3 - Sibling rivalries

There are young apostles who are currently blasting the prophetic community for being selfish, controlling and totalitarian. In effect, they are saying we have left the prophetic dispensation and have entered the apostolic dispensation. Silliness. Another version of cessationist-dispensationalism.

First, most young (in spiritual age) apostles were once maturing prophets or maturing pastors. And, they are still being matured, not just as apostles, but also in their earlier giftings and callings. We are no where close to seeing mature prophetic demonstration within the Body and we won't see it as long as we see the Spirit moving on linear trails.

By thinking too linearly, some are also saying that the era of spiritual warfare is over and we are now in an era of "rest." Just because some battles have been won doesn't mean the war is over. Just because the Spirit might be highlighting a certain movement doesn't mean the past movements are finished. This is Greek thinking. Again, too much Greek thinking.

4 - Position without function

How many churches have tried to add the apostolic and prophetic to their old wineskin as if they were simply remodeling a building and adding an office or two? It can't be done. The new wine does not go into old wineskins, however, new wine is made from the "lees" or "dregs" of old wine. In other words, the hearts of people can change, but the systems of man are the systems of man and they cannot contain the power and purity of His Spirit.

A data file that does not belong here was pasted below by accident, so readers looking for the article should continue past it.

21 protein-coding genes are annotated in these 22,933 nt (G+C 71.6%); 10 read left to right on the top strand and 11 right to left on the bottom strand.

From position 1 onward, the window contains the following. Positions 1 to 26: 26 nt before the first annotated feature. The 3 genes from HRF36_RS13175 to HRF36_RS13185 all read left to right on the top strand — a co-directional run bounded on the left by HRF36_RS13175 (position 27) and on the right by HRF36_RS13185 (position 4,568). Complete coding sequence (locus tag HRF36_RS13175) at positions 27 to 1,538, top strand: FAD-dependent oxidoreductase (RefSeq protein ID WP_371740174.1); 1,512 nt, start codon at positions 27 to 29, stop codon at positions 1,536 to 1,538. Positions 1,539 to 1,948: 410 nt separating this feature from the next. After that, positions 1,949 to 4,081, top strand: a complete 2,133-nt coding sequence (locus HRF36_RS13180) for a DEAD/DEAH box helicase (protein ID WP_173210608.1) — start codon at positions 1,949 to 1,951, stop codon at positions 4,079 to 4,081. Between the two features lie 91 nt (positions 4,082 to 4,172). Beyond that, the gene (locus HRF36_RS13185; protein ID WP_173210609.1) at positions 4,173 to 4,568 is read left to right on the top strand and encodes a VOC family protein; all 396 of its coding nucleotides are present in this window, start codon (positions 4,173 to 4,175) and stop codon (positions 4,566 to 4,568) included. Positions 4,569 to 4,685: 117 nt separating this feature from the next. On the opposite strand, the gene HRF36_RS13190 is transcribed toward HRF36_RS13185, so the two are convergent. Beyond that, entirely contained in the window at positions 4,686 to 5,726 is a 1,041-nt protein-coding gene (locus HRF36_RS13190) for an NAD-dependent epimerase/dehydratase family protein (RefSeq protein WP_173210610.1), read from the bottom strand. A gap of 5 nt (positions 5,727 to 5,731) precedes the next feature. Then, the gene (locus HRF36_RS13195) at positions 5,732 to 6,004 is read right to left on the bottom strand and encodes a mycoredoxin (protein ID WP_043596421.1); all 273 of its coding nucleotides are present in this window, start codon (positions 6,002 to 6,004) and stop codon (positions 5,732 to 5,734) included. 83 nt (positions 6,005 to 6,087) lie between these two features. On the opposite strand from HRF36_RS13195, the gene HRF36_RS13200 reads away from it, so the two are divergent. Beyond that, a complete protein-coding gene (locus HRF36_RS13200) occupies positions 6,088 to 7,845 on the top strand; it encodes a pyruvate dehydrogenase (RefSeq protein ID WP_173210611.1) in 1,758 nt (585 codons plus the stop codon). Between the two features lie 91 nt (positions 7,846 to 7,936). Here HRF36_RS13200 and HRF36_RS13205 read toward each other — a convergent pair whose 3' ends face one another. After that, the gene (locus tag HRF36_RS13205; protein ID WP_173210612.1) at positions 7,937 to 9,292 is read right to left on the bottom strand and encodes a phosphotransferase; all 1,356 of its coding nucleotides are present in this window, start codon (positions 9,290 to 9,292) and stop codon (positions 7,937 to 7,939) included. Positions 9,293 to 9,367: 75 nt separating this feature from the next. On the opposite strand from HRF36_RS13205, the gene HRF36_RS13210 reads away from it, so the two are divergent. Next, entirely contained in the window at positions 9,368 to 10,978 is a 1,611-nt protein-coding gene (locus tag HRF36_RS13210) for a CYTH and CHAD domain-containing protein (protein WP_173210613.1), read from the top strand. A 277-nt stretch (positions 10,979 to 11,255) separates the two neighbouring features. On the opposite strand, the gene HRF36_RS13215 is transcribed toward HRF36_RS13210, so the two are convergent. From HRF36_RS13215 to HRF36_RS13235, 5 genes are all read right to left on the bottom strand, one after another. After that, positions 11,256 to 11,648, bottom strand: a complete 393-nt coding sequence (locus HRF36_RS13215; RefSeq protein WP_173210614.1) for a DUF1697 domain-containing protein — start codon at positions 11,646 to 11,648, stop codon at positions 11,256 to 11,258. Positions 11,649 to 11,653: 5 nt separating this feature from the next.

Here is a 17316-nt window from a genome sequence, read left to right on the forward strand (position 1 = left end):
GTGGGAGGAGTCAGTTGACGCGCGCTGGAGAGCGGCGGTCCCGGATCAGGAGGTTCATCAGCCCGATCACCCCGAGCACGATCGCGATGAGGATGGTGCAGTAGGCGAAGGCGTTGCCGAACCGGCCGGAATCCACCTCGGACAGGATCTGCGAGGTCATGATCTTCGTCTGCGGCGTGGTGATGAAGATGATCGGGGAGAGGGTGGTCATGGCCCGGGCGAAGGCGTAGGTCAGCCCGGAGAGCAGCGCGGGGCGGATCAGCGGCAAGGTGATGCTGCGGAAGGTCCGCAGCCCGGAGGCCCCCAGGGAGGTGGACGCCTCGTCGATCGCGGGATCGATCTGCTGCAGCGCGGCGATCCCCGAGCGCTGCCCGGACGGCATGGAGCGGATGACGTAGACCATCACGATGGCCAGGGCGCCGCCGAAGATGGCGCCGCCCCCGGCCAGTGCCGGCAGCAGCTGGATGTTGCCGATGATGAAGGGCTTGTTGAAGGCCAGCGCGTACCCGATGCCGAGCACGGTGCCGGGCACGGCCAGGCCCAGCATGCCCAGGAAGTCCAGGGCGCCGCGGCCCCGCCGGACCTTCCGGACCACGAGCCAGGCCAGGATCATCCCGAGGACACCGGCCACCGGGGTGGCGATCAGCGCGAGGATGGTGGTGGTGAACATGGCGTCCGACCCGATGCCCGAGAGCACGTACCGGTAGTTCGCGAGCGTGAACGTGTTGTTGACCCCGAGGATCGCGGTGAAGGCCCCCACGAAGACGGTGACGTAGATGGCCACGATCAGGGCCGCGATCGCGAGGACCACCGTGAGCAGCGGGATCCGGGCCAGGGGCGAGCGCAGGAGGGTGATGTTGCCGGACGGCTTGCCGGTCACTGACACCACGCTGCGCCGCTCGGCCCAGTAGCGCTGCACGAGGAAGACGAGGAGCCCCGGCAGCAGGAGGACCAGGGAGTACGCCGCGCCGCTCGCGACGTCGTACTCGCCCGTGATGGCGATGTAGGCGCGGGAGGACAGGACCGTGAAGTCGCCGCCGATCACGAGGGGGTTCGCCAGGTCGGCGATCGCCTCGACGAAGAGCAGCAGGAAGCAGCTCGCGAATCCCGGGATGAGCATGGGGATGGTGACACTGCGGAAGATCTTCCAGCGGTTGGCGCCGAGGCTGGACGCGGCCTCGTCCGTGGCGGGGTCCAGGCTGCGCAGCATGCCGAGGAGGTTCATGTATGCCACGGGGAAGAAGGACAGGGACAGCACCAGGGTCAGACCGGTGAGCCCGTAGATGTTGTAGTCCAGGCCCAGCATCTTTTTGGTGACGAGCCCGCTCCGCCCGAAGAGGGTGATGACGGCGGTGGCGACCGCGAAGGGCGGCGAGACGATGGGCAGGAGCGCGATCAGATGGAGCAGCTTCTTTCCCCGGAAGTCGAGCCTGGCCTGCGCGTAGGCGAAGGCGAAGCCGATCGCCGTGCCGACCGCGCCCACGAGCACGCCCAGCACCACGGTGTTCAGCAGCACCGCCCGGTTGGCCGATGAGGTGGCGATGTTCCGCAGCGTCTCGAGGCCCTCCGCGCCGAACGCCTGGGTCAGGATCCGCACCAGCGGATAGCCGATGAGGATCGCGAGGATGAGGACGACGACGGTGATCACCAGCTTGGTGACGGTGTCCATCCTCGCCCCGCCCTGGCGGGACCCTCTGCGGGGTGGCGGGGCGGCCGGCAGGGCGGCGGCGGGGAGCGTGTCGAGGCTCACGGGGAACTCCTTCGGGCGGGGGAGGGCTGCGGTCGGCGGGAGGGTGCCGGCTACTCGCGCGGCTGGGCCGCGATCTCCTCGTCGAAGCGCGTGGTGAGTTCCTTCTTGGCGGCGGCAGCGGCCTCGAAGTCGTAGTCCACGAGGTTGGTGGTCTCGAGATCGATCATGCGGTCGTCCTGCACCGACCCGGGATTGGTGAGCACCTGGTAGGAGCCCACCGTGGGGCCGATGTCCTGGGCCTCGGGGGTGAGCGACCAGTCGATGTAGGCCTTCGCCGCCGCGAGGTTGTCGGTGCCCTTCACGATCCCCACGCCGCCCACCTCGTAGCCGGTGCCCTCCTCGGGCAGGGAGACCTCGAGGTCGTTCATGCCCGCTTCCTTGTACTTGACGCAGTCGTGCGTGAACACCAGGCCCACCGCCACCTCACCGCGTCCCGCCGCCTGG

No more titles. Please! No more titles. Let the truth of your position be proved by your fruit and function. And don't tell me, "but if you receive a prophet in the name of a prophet you receive a prophet's reward." This is true, but remember, "name" in Scripture means more than title. It also connotes character, nature, and calling.

5 - Reformational leap-frog

I know churches and pastors who are trying to shepherd their people into the prophetic and apostolic without passing first through Pentecost and charismatic training. It can't be done. If the people are not ready for a prayer language and training in the gifts, they are not ready for five-fold demonstration.

Likewise, some Pentecostal and Charismatic churches are trying to promote people with giftings into areas of five-fold office. This is a dangerous mis-representation. Those rushing to "catch the wave" or "hop on the bandwagon" are already on the wrong trail.

6 - Re-emerging ugly head of control

Okay, let me up-front about this. I started reading Gene Edwards many years ago, long before his best-known book, "A Tale of Three Kings." I appreciate the man, but Gene Edwards is a Baptist reformer and visionary and his work -- while it should be read and valued -- should not be considered apostolic canon. Yes, it is true that David never attacked Saul. But, as my wife is so good at pointing out, David did not stay in Saul's camp, either.

In the past six months I have seen a new "Hydra", a multi-headed beast of control fighting for position within the church. Men I respect for apostolic and prophetic awareness are suddenly pontificating about "apostolic authority", "pastoral authority" and even "the male-ness of the Bible."